CALL. 30.09.2019: Colloque Le IIIe siècle au XXIe siècle - Le Havre, Rouen (France)
FECHA LÍMITE/DEADLINE/SCADENZA: 30/09/2019
FECHA CONGRESO/CONGRESS DATE/DATA CONGRESSO: 11-12/03/2020
ORGANIZADOR/ORGANIZER/ORGANIZZATORE: Jean-Noël Castorio ; Pierre Cosme ; Maxime Emion.
CALL: PDF FR-ENG
The history of the Roman Empire in the 3rd century A.D. – limited to the years 235-284, or set in a wider period from the last Antonines to the reign of Constantine I – remains an active field in contemporary historiography. The standard works of Michel Christol or Klaus-Peter Johne, Udo Hartmann and Thomas Gerhardt, have been published more than ten years ago, and deserve updates on several points. The traditional interpretative model of a “crisis” has been heavily criticised and discussed (e.g. in the volume edited by Marie-Henriette Quet in 2006), but the alternative model of a slower “transformation” of the Roman world has not completely succeeded in replacing it as a comprehensive framework for understanding this complicated period.
Moreover, scholars are faced with an important renewal of the available documentation. Most spectacularly, the recent discovery of several new fragments of Dexippus’ Scythica in a palimpsest manuscript of Vienna has shed a new light, with a contemporary testimony, on the central decades of the 3rd century. Archaeology has produced other noteworthy advances. Recent excavations in Bulgaria have uncovered the battlefield of Abrittus, where emperor Decius died. New inscriptions and new papyri regularly come to confirm, contradict or reexamine old hypotheses. In the light of these new sources, previously known documentation calls for new interpretation. The complex and often fragmentary literary tradition, deriving from Dexippus, the Anonymus Post-Dionem or the elusive Kaisergeschichte, is now better understood. One of the major works of this tradition, the Historia Augusta, continues to attract a lot of attention, though Latin abbreviators and Byzantine chronicles should not be neglected. This historiography has to be confronted with contemporary documentary evidence. Law, inscriptions, and imperial and provincial coinage demonstrate the many responses, in words and deeds, to the succession of crises. In order to better circumscribe the nature and impact of these crises, studies centred on specific reigns or events are still needed, along the lines of a renewed political history paying attention to every actor’s agency. As a consequence, traditional narratives are still to be deconstructed. One cannot oppose as radically as one once did “legitimate” emperors and “usurpers”. Rebels and coup leaders had real potentialities and offered alternatives which have to be taken into account. Barbarians – be it the Germanic federations or the Persian Empire – also have to be considered historical actors in their own terms, whose role was determined as much by their internal evolutions as by their confrontations with Rome.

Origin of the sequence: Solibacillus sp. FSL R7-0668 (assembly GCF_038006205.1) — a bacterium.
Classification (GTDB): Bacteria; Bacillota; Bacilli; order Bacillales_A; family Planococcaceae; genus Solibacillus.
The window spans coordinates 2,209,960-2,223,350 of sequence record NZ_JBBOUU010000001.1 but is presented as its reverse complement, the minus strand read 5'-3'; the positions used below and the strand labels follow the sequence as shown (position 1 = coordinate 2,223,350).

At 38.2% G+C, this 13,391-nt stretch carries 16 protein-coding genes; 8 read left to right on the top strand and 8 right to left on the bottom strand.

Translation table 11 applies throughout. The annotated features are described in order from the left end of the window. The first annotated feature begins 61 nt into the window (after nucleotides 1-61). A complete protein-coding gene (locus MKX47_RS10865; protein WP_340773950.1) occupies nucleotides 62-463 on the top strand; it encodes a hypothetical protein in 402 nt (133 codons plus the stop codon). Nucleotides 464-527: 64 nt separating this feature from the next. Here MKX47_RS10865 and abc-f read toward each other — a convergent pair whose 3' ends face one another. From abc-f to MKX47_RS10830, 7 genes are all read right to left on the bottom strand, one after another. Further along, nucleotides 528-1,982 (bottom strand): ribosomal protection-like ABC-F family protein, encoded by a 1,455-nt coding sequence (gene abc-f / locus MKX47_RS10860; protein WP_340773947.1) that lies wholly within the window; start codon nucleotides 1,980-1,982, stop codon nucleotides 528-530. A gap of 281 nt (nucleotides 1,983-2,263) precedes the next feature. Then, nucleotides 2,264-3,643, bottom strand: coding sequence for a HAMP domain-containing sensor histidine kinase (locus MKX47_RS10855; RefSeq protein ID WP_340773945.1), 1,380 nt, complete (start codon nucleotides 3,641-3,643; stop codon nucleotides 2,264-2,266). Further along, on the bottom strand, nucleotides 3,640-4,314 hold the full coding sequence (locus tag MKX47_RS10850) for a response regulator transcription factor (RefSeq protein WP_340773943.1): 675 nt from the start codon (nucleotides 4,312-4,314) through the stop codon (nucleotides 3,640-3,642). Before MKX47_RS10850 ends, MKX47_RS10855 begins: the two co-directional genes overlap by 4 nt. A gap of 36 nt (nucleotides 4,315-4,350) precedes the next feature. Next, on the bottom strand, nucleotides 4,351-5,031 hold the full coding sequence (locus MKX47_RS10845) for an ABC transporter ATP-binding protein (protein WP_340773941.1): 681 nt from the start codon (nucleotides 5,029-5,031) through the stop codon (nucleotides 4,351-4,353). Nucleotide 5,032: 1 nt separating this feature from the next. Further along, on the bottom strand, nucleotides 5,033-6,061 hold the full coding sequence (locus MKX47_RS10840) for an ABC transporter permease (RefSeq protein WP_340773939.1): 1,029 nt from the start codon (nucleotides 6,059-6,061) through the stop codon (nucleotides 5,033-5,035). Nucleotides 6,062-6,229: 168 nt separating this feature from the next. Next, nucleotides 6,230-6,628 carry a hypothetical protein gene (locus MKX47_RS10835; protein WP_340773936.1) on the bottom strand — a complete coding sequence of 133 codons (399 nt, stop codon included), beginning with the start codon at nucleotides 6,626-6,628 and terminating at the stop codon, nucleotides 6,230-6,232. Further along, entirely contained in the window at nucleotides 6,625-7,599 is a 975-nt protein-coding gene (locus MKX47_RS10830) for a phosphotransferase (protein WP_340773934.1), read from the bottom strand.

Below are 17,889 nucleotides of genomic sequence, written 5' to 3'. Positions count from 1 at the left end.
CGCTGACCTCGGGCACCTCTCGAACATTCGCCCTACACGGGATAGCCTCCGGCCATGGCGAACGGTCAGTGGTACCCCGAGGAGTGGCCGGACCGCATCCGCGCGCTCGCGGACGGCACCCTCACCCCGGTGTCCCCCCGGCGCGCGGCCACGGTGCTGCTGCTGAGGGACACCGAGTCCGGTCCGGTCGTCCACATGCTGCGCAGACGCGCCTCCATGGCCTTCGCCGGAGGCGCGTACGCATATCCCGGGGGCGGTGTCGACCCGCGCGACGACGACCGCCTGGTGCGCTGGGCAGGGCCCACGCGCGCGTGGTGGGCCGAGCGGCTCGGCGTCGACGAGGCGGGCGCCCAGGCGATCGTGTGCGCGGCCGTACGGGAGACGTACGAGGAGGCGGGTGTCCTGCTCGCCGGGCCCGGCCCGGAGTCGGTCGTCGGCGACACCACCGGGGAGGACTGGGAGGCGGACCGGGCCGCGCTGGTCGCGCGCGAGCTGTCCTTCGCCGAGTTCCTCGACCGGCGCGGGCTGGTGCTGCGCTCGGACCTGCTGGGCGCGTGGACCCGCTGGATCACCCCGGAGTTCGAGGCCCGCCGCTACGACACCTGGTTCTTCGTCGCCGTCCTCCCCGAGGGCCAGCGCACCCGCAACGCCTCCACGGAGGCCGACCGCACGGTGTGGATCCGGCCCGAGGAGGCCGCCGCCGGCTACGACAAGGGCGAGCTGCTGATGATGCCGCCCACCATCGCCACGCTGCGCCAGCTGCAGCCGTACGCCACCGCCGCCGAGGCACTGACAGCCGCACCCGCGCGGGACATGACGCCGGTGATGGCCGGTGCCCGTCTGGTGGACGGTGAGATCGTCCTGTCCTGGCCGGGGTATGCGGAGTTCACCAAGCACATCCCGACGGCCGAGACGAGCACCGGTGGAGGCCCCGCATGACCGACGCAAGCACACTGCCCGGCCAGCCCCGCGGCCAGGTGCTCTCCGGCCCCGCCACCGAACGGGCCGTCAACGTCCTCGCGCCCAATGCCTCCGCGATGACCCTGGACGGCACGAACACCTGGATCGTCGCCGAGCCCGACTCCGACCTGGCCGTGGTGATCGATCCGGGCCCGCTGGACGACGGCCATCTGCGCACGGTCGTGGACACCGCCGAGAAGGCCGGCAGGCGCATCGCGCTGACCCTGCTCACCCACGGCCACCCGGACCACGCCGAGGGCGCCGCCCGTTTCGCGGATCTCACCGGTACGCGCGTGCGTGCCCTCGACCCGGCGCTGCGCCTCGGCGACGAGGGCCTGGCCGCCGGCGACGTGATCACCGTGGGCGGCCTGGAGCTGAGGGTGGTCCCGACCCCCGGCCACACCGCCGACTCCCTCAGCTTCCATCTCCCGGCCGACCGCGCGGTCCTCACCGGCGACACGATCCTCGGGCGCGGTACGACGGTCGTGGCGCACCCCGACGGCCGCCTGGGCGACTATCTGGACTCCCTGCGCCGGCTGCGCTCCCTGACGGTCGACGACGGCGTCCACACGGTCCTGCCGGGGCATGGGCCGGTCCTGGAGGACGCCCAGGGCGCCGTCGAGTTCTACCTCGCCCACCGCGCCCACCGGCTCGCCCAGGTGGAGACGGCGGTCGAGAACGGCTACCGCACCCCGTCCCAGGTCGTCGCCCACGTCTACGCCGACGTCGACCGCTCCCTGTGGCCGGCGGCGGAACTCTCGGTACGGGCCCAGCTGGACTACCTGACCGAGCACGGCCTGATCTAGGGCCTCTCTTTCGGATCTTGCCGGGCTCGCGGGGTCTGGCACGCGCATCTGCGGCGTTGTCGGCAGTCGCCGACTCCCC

Political history, though instrumental in the understanding of the 3rd century, should not overshadow social and cultural transformations. What does the literary and material evidence reveal of the provincial societies’ adaptation and resilience capacity? How did Roman society go through these times of hardship? Social structures progressively changed without radical upheaval. New philosophical and religious conceptions made it possible to overcome the moral crisis, as men and women sought the help of the gods in order to face problems beyond their comprehension. Kyle Harper’s recent work highlights climatic change and epidemics, especially the devastating “Cyprian’s plague” in the mid-3rd century, as major factors in the crisis. Focusing on these natural forces gives new ground to the expression “Weltkrise”, coined a long time ago by Andreas Alföldi to define the period. As a corollary, the place of the 3rd century between the High Empire and Late Antiquity should be examined anew.
The conference aims to debate these questions and to present current research on the Roman Empire in the 3rd century. Young researchers and long-established scholars are invited to submit papers that address, but are not limited to, the following themes:
- Ancient and modern historiography of the “crisis”; - Discussion of new evidence, or new take on already known documents; - Studies on specific reigns or events and their representations; - Local or regional case studies; - Impact of the “crisis” on societies; - Scale variation, from individual to global.
Paper proposals (1500-2500 characters) should be sent, along with a short CV, before September 30 to firstname.lastname@example.org.
Scientific committee: Jean-Noël Castorio, Pierre Cosme, Maxime Emion.